Sustainable Gardening for Spring
The Milwaukee Art Museum 2016 “Art in Bloom” was held March 17-20. This show is all about art and gardening, so I try to attend every year! (If you have a choice, the weekdays are way more relaxed than the weekend and parking is infinitely easier to find.) If you want to learn more, take a look at this page.
On Thursday 03/17/16, there was a presentation by Breanne Plier. Titled “Sustainable Storm Water Solutions,” Plier advocated for better storm water use. Breanne works for the Milwaukee Metropolitan Sewerage District (MMSD). Even if you are not in the City of Milwaukee, you may be covered by the MMSD. MMSD serves 411 square miles with 1.1 million customers including nearly all of Milwaukee County (except the City of South Milwaukee), the eastern portion of Waukesha County including parts of Brookfield, Muskego, and New Berlin and all of Butler and Elm Grove, and parts of Germantown in Washington County.
Plier explained that MMSD wants us to keep storm water on our property to allow it to soak into the soil, allowing it become groundwater. Not only is this better for the environment, but it helps to avoid over-taxing the MMSD sewer system.
The best way to do this is to create a rain garden! Rain gardens should always be depressed in the ground or beamed to better hold runoff water from down spouts, sump pumps, and from solid surfaces like driveways and patios. Build your garden with a flat and level bottom to hold more water.
Put your rain garden nearly anywhere that has good drainage is a great place for a rain garden. Place it in full sun and in an area that generally doesn’t have standing water after a rain. Keep it away from tree canopies, roots, sewer laterals, basements, and foundations (10′ away if possible, 5′ minimum.) It’s also important to call Digger’s Hotline before digging! Breanne recommends having your sump pumps discharge to the rain garden instead of to the sewer. Not only will this stop a large source of storm water from hitting the sewers, but your garden will absolutely thrive with the additional water!
Planting native plants make your rain garden a destination for birds, bees, and butterflies. These plants have long roots which also break up southeastern Wisconsin’s hard, clay soil. Plier specifically recommends seeking out hardy salt and drought tolerant plants. She also advises a 50/50 mix of grasses and flowering plants. Grasses help stop erosion and are something for the flowers to lean against as they grow.
What else can you do? Plier discussed adding native landscaping around your home. Don’t just use common grass; look for native species with long roots, ones that support pollinators, are silt, salt, and drought tolerant, and are overall hardy. Like all landscaping, native vegetation requires maintenance. However, if you dedicate yourself to pulling weeds once a week, you should expect only 20 minutes of work each week.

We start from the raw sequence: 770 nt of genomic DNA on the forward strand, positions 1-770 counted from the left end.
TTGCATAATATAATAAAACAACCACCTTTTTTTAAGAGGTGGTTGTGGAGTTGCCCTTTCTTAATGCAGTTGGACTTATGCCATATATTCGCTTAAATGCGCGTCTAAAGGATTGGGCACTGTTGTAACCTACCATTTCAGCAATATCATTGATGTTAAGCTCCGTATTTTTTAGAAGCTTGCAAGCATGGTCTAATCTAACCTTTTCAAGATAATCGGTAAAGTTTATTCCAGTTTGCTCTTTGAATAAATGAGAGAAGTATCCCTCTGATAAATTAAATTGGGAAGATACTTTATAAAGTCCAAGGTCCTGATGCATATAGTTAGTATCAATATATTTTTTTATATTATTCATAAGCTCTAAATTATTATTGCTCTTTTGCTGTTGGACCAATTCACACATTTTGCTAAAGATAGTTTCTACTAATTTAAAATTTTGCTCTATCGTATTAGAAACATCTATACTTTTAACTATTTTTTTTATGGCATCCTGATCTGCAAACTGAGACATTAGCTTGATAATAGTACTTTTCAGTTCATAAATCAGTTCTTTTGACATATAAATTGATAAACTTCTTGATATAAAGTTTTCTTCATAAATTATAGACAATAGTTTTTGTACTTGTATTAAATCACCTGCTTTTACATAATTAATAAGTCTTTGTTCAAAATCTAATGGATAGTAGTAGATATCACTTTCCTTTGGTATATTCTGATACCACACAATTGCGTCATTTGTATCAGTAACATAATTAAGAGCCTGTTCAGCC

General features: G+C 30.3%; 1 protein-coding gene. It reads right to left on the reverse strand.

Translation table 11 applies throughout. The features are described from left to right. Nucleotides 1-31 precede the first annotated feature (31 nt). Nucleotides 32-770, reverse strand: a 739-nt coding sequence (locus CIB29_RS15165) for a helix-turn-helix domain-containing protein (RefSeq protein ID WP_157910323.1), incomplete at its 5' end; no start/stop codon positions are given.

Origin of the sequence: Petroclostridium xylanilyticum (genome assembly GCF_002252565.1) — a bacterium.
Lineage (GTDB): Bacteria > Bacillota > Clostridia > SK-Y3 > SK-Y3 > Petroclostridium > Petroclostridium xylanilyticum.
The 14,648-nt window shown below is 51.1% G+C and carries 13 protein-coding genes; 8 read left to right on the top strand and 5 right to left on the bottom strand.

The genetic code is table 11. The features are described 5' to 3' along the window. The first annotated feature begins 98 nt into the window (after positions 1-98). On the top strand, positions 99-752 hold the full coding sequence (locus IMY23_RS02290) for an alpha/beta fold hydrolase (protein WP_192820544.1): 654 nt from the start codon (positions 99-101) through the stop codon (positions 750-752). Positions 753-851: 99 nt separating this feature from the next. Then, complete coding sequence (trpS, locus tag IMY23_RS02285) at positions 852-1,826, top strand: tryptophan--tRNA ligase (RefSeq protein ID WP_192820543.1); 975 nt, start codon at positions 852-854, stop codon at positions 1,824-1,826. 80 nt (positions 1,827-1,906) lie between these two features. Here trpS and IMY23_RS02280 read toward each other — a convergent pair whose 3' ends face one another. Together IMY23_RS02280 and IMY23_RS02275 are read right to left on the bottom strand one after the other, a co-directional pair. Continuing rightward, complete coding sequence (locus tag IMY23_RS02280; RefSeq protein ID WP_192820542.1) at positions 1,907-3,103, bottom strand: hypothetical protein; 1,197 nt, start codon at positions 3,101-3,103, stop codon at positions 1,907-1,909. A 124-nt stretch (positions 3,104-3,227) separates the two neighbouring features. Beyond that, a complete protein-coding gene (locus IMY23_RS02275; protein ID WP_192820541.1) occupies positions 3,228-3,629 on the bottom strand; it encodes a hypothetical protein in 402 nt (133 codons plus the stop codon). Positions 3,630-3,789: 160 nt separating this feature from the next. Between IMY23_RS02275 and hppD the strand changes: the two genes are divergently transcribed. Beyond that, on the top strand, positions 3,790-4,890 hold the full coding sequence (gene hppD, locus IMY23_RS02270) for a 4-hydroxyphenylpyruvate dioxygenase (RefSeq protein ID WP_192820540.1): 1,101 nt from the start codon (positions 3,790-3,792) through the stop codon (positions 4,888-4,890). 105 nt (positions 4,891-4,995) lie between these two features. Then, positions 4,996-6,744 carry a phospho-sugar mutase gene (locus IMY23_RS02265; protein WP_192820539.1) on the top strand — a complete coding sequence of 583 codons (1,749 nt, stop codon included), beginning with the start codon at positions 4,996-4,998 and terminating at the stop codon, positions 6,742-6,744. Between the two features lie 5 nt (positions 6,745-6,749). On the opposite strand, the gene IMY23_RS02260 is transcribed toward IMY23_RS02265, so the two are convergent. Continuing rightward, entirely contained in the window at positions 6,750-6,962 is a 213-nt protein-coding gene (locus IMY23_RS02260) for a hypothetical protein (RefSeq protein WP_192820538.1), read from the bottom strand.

Also, have a landscaping plan! Dropping plants into place without a plan is a recipe for disaster. If you need help, seek out a good landscaper or assistance from a greenhouse. (Remember, if you use free help from a greenhouse, please don’t buy your plants somewhere else. The greenhouse’s time is money, too!)
Rain barrels are easy to install and maintain. Did you know that plants prefer storm water? Storm water has a different PH, isn’t chlorinated, and has different minerals than municipal water. To avoid breeding mosquitos, either empty (use!) your water every three days or have a closed top on your barrel.
If you want to keep a lawn, remember that lush, healthy grass comes from mowing, aeration, top dressing, fertilizing, and overseeding. (“Top dressing” is a fancy way to say “add compost.” Aeration usually involves running an aerator in the grass which yanks out small plugs. You can rent an aerator at most big box lawn and garden stores.) Plier advises fertilizing with Milorganite. Since Milorganite is slow release, it won’t burn your lawn. This means that adding too much won’t harm anything! It also won’t kill worms or weeds- Milorganite is only a feeding fertilizer and not a pesticide. Plier recommends using Milorganite four times a year for best results; Memorial Day, Fourth of July, Labor Day, and just before Thanksgiving before a snowfall. Do your overseeding in early fall. Mow first, clean up clippings, and aerate. Put the seed on the lawn and then top dress. Remember that a thick lawn means fewer weeds too!
Are you planning some landscaping changes? Not only will I be happy to point you to landscaping professionals, but I will be happy to discuss which changes will best improve your home’s value! Please send an email or call me; I’ll be happy to help!